Wednesday, July 22, 2009

Yapiñ Hullo - The Art

The Apatanis are known, among other things, for their body arts like tattooing and body piercing. Story has it that the Apatani women were exceptionally beautiful and attracted the attention of lascivious men. The practices of tattooing and piercing of nose and ears were started to repel such people. This explanation has no basis because a young girl with cute nose plugs - yapiñ hullo - and neatly lined tattoos - tiipe - was considered beautiful and they were sported with pride. A woman with big nose plugs and big ear knot at the back used to convey a sense of dignity.

People usually wonder how the Apatani women manage to put such big nose plugs on their nostrils. The nose is pierced with a pin-sized stick (usually of bamboo) at the age of 7 or 8 years. At an interval of time, the size of the stick is gradually increased. When it becomes as big as the small finger, cross-sections of hard smoked cane - tapi yaso replaces the stick.

I had an opportunity to observe the demonstration of preparing a nose plug when an American friend with a passion for tribal life and arts visited Ziro a few days back.

The cane is hardened by smoking it for years together. A portion is cut out with red hot slim iron stick – dachañ yakho. It is smoothened with charcoal – yamu miiri, and lo! it is ready for use.

The prepared nose plug was tried on the ear of our friend who had his ears pierced. The plug snugly fitted into the ear and was turned into an ear plug! He was overwhelmed on getting such a prized possession and the yapiñ hullo which was turned into a yaru hullo was the best present he could get!

Leonardo Da Vinci believed that nose set the character of the face. Nose, without doubt, is the most prominent feature of the face. No wonder, therefore, that nose piercing has been practiced since time immemorial. Nose piercing was said to have been first recorded in the Middle East 4,000 years ago. Today, the practice of nose-piercing is followed among the Berber and Beja tribes of Africa, and the Bedouins of the Middle East. The size of the ring denotes the wealth of the family.

Nose piercing was bought to India in the 16th Century from the Middle East by the Mughal emperors. The left nostril is the one most commonly pierced in India, as it is believed in the Ayurveda to be associated with the female reproductive organs and piercing is supposed to make childbirth easier and lessen pain during periods. Nose piercing in the west was popularized by the hippies who traveled to India in the late 1960s. It was later adopted by the Punk movement of the late 1970s as a symbol of rebellion against conservative values.

The emerging modern Apatani society prevented tattooing and piercing of noses in the 1970s. Will it return in the post-modern era? I, for one, would not be surprised.

Thursday, July 16, 2009

Monsoon at Ziro

The word ‘monsoon’ doesn’t make much sense to the people at Ziro as it rains throughout the year here. However, it rains more in summer – from May to August, making them the wettest months of the year. In that sense it is monsoon now. Every part of the year brings with it unique features of nature. Most of these days, the misty look during rains – miido kamo – gives the landscape a mysterious touch. And after the rain, nature is as fresh as it should be after a refreshing shower.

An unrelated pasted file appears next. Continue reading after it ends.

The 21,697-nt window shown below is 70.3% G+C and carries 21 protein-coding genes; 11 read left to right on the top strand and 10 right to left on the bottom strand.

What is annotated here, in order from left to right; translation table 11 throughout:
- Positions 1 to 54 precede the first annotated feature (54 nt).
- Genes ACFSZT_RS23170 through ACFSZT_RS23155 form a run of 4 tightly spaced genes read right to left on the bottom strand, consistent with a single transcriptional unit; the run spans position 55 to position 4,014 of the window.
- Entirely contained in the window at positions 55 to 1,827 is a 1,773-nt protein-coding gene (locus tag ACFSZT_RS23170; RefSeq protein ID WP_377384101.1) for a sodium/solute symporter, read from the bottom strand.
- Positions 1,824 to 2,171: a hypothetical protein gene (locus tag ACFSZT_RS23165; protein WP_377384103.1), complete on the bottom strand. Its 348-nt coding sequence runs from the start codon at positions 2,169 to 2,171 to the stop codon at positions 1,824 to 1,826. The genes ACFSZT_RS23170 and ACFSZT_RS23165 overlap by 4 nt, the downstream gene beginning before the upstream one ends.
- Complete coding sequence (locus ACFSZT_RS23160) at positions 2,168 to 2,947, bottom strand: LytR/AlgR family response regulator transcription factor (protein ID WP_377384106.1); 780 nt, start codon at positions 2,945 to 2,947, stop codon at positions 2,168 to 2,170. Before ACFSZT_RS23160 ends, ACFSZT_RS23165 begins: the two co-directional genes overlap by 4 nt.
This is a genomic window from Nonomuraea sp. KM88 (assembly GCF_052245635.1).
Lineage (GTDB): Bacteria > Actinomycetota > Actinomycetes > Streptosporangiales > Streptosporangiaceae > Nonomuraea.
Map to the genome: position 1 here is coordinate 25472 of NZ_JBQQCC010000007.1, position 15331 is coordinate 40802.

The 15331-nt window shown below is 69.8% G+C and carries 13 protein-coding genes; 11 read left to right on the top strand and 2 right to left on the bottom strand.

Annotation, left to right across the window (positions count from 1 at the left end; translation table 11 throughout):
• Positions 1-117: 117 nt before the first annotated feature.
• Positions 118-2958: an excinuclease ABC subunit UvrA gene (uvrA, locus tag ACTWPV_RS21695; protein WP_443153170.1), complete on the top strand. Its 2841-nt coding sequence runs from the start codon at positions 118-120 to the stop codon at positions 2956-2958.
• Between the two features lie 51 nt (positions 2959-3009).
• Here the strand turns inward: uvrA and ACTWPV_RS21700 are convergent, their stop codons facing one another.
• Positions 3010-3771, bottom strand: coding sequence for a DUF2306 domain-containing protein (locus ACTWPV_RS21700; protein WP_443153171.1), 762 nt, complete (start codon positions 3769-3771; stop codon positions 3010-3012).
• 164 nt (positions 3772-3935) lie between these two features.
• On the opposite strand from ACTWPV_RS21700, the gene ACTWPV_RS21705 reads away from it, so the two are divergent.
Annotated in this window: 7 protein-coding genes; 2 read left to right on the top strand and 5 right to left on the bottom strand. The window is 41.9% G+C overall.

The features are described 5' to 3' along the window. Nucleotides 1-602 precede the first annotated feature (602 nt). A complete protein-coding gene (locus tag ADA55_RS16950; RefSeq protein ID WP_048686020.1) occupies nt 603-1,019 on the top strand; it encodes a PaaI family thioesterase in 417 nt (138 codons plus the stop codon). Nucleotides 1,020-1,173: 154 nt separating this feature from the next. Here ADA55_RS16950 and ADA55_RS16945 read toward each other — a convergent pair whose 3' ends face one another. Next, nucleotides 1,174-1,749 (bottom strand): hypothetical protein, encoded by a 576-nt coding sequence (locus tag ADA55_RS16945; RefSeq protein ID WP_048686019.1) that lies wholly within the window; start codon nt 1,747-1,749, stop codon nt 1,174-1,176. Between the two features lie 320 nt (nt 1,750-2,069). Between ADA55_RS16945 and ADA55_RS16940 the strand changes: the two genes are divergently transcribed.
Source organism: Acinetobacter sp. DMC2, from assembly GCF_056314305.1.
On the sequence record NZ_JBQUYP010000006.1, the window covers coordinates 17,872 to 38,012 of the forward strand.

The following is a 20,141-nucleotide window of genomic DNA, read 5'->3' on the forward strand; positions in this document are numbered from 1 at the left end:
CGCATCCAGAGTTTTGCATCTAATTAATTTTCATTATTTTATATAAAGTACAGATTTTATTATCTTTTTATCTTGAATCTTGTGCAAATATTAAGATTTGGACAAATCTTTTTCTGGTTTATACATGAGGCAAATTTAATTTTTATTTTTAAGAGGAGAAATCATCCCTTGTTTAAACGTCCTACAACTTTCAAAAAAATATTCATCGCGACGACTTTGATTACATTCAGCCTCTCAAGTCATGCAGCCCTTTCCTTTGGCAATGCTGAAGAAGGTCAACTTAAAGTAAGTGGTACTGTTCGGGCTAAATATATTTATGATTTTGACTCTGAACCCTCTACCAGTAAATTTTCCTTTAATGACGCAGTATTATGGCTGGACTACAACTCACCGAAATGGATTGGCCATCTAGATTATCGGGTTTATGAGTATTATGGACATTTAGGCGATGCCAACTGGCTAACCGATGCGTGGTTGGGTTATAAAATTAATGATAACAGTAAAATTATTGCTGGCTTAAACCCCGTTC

It is a good time now to visit Ziro to enjoy the bountiful nature. It is green everywhere. The bamboo shoots have grown into young bamboos. Most trees in the nearby forests are donned in new leaves and proudly sway in the gentle winds. The irrigation channels – the siigañs – are filled with briskly flowing water. The green paddy fields are dotted with bent figures of women, busy weeding and collecting edible items like bulyu, tasiñ, chunyi and ngiiyi atuu.

Ziro, with its pleasant weather now, is an ideal place to escape, even for a while, from the sweltering heat of Itanagar or Kimin, leisurely driving up just for 4 hours.

Thursday, July 9, 2009

Ali inii-nanii

A brief visit to the Dree celebration in Itanagar hurls me back to the days we used to fulfill our fantasy of being tall. I spoted some children trying to use bamboo stilts (ali inii-nanii).

Varieties of competitions could be carried out using bamboo stilts. One was how tall one can make the stilts. Some dare-devil children made them as tall as highest riibii in the village, so that they could directly step on the stilt from there. Other popular competition was to try to topple one another and the person who is still walking on the stilt at the end wins. The stilts had to be made sturdy and short for such competitions.

Sunday, July 5, 2009

Dree Greetings!

Dree is here again. While the celebration is being modified beyond recognition to facilitate increased participation and lend an air of festivity, the significance of the Dree ritual is as great as ever.

Dree, traditionally, was a time for the young people to take a break from the daily routine of agricultural works and go around, enjoying the nature with a taku (cucumber) - the first crop of the season. The modern version of celebrating with taku is the food festival, started in Itanagar since few years now and being initiated at Ziro too this year.

In whatever form, may the spirit of Dree live on!

And may mother nature continue to nurture the humanity!